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‘Tis the season to get the kids fishing

An outdoor education to remember

A deckhand holds an estimated 30-pound sheephead for the happy young angler who caught it during a youth outing aboard the Dolphin out of Fisherman’s Landing.
A deckhand holds an estimated 30-pound sheephead for the happy young angler who caught it during a youth outing aboard the Dolphin out of Fisherman’s Landing.

Dock Totals 11/7 – 11/13: 2,078 anglers aboard 101 trips out of San Diego landings this past week caught 700 bluefin tuna (up to 248 pounds), 22 bonito, 566 calico bass (275 released), 14 dorado, 2 halfmoon, 1 halibut, 17 lingcod, 152 lobster (120 released), 2,987 rockfish, 60 sand bass, 10 sanddab, 532 sculpin, 226 sheephead, 14 skipjack tuna, 762 whitefish, 13 yellowfin tuna, and 1,044 yellowtail.

Saltwater: Even though there are still big bluefin hanging around the outer banks, offshore fishing is rolling into a more winter-like hit-and-miss outing for boats running one-to-three-day trips. Yellowfin tuna and dorado have thinned off the northern Baja coast as well, although the yellowtail bite has been consistent outside of the Coronado Islands and off kelp paddies found floating 15 to 30 miles out from the border to south of Ensenada. As the counts reflect, bottom fishing for rockfish, sculpin, whitefish, lingcod, and sheephead has picked up as the surface action slows. Half and three-quarter day boats are finding good fishing for their anglers from the high spots off Point Loma to the lower 9 Mile Bank. With the good action on the bottom, this is a good time to take the youngsters for their first fishing trip.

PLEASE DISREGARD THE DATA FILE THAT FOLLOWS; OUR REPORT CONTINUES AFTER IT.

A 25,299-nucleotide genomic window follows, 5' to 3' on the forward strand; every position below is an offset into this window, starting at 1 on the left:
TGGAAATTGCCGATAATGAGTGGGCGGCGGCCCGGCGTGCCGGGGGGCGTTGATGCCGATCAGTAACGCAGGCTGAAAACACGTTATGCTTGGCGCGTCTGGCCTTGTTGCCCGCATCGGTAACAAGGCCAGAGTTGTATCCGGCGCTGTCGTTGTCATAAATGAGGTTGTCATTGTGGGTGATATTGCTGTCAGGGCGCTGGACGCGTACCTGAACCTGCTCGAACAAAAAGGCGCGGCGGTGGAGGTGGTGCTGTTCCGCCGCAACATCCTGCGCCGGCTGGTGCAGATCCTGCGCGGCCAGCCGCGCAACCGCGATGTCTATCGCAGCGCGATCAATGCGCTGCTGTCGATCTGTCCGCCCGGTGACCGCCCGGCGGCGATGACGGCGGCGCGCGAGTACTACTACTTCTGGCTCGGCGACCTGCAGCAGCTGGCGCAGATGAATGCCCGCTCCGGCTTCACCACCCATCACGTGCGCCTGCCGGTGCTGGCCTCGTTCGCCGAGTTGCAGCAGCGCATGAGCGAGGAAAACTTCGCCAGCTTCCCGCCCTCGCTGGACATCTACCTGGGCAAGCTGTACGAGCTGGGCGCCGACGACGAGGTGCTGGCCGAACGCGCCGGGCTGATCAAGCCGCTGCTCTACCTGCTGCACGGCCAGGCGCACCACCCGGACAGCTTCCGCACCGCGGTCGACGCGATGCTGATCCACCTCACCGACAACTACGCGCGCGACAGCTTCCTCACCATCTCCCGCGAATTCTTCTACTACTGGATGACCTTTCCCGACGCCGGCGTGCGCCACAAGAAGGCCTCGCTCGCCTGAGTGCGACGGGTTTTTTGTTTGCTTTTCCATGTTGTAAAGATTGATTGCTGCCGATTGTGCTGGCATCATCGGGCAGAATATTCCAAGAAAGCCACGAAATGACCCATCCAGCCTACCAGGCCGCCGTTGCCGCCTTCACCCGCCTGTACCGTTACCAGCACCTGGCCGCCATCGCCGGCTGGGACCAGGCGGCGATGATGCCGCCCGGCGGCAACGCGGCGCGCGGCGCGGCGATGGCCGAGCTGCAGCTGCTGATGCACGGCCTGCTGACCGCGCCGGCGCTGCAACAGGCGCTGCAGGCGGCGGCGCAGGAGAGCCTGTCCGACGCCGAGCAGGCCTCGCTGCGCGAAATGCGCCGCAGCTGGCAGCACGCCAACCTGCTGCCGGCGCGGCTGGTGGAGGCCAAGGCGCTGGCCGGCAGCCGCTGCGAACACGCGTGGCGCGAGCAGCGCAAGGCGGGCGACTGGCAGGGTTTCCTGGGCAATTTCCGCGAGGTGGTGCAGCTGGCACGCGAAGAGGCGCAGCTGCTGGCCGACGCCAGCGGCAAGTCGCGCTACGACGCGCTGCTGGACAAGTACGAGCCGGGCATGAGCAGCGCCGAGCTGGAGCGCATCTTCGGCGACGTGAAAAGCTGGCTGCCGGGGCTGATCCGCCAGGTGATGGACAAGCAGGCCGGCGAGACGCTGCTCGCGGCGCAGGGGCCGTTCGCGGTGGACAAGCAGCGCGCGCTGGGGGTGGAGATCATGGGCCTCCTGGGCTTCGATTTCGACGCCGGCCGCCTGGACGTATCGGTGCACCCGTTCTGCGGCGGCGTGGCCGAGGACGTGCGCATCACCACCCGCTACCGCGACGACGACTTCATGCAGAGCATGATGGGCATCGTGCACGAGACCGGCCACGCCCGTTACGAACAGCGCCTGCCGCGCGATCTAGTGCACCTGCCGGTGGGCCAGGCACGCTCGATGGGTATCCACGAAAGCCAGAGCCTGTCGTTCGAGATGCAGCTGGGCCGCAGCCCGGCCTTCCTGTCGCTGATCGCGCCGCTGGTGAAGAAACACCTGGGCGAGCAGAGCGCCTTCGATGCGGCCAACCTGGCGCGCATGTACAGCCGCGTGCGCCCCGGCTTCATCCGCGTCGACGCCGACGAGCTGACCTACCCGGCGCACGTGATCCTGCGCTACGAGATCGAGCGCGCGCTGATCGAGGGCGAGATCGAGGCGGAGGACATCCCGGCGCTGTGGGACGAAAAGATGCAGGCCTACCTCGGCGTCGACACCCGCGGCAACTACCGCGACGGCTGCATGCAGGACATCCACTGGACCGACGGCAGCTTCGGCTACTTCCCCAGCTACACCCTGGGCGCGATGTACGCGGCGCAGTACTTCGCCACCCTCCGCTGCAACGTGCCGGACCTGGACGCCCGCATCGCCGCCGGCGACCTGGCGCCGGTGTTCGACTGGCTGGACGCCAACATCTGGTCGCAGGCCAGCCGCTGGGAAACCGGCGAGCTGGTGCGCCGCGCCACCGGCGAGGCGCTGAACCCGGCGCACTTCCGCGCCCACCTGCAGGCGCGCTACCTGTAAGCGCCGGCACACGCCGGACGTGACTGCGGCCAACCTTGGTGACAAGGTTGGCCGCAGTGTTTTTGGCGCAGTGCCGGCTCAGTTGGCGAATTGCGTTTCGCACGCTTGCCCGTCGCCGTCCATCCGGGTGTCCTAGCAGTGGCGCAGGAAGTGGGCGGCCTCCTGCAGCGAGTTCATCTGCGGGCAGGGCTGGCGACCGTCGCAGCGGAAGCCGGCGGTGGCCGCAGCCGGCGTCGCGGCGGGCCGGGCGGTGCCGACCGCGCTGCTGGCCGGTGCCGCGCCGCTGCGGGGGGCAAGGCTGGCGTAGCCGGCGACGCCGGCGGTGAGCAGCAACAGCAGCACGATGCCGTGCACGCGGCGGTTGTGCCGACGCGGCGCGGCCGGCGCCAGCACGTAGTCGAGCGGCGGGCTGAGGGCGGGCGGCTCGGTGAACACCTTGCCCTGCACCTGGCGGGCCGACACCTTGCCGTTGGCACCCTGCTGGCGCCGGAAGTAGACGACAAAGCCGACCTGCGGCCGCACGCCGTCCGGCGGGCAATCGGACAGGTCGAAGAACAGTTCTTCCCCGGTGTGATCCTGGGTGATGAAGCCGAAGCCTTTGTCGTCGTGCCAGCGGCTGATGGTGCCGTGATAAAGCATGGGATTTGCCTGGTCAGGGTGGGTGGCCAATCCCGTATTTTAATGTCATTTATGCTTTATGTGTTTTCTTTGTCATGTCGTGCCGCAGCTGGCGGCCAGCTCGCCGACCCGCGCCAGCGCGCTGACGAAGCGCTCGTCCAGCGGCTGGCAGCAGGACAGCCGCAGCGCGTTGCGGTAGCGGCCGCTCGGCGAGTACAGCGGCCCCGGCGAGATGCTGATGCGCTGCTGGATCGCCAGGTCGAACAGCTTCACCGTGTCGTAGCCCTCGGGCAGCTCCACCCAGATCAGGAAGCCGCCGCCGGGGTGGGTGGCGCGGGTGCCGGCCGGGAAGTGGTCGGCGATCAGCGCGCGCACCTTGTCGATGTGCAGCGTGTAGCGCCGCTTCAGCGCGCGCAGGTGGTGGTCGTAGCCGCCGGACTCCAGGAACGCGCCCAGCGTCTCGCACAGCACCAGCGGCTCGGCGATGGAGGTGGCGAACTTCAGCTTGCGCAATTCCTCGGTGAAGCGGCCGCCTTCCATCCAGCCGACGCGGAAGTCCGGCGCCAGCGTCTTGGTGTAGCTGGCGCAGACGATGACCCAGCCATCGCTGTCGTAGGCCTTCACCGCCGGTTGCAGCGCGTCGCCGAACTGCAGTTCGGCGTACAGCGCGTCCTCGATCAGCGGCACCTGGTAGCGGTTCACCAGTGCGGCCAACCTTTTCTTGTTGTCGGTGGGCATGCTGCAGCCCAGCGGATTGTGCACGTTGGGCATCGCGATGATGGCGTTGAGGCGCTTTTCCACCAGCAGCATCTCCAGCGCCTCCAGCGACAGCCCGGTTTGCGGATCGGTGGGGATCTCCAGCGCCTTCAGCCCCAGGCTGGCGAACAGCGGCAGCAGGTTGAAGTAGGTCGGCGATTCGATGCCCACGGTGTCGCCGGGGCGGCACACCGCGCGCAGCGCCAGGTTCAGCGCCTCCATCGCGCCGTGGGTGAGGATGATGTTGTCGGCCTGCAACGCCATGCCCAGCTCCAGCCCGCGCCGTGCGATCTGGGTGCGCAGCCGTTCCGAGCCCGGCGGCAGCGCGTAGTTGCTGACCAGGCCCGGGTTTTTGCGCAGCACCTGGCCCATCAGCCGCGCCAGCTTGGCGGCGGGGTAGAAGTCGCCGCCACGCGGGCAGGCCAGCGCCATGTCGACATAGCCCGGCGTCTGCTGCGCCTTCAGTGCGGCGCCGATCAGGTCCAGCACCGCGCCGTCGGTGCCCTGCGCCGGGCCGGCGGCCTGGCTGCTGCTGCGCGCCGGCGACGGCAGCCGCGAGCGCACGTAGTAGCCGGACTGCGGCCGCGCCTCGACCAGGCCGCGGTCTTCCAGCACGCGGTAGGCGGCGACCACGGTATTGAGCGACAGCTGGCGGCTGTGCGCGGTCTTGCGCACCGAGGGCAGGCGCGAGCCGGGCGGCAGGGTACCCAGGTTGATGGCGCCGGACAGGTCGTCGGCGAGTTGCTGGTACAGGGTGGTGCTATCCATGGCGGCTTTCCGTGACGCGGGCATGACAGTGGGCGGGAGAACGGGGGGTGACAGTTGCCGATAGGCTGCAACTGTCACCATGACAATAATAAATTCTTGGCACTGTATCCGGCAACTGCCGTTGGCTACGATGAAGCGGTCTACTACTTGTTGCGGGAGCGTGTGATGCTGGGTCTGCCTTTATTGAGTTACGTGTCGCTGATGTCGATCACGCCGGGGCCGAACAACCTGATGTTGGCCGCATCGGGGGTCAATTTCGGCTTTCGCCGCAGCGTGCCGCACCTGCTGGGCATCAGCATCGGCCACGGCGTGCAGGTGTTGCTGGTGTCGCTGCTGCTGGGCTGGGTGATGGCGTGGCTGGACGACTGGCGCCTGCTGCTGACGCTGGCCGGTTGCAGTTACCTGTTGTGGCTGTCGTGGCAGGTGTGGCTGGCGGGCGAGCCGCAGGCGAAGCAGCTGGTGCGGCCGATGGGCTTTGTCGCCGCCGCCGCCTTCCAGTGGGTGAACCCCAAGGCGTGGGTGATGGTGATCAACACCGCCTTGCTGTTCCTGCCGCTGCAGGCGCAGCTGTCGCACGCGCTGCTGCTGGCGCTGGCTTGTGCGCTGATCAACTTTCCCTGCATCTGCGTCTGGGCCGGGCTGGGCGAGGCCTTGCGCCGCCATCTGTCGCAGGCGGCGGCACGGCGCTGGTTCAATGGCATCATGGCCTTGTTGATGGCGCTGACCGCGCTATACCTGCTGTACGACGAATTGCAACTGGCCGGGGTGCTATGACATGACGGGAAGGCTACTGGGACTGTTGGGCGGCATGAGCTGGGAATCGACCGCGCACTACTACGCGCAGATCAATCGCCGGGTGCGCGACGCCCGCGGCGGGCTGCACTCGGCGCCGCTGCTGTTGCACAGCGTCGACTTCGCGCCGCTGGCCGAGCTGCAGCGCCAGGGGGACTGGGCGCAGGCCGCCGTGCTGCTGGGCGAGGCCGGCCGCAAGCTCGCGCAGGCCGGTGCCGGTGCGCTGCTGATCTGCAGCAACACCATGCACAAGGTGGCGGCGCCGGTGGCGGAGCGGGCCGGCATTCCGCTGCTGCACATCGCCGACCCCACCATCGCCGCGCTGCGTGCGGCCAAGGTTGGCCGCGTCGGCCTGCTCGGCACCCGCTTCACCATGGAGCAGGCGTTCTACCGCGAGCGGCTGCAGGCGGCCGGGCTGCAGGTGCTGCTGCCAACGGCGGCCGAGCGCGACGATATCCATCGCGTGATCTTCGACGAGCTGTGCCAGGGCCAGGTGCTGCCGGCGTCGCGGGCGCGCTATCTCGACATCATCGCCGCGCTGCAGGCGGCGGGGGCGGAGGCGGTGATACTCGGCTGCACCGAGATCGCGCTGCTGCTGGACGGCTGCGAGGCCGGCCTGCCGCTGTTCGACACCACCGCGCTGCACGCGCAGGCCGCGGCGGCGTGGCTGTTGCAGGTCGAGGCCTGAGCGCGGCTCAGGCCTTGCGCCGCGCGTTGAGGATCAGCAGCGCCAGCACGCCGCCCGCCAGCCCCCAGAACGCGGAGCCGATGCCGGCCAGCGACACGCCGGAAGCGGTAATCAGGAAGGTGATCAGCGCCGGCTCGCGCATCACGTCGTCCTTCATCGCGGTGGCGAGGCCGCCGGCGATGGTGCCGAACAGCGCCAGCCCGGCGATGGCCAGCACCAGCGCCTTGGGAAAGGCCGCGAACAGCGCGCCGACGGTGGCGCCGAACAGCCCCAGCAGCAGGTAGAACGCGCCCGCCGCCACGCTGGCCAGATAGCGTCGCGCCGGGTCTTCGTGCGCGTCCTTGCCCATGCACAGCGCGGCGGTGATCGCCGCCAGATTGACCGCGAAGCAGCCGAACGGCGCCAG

I have read that most avid anglers have their first fishing experience when they are 16 years-old or younger. I don’t remember my first fishing outing; my early fishing memories are melded together in a collage of scenes from San Diego’s beaches, piers, Lindo Lake, and Baja – all places my parents or grandparents took us when my brother and I were just out of diapers. That is because they loved to fish and dragging the rug-rats along was probably easier than finding a sitter. That said, we were taught the basics early on, they didn’t just plop us babies down in a tide pool while the older kids and adults stocked up on freezer-filling fish. My early fishing memories include catching opaleye from the bluffs at Sunset Cliffs, trout in the lakes and rivers of northeastern Arizona, tuna and yellowtail coming over the rail of a sportfishing boat offshore, and dropping my grandfather’s prized rod off Imperial Beach Pier.

Grandpa Malody was always tinkering with projects around the house when he retired. In finding ways to occupy time after 40 some-odd years of working as a machinist, he took up various activities like upholstery, gardening, and rod building. He had an older split-bamboo rod that he’d stripped, retied guides, added a new seat and handle, and clear-coated to perfection. He attached a Penn Long Beach reel and it was ready to be tried. He said I would have the honor of being the first to catch a fish with it, and off we went to Imperial Beach. I still remember him admonishing me to point it straight up so I wouldn’t ‘poke anyone in the eye’ while walking out on the pier. This was around 1968 and I was six years old.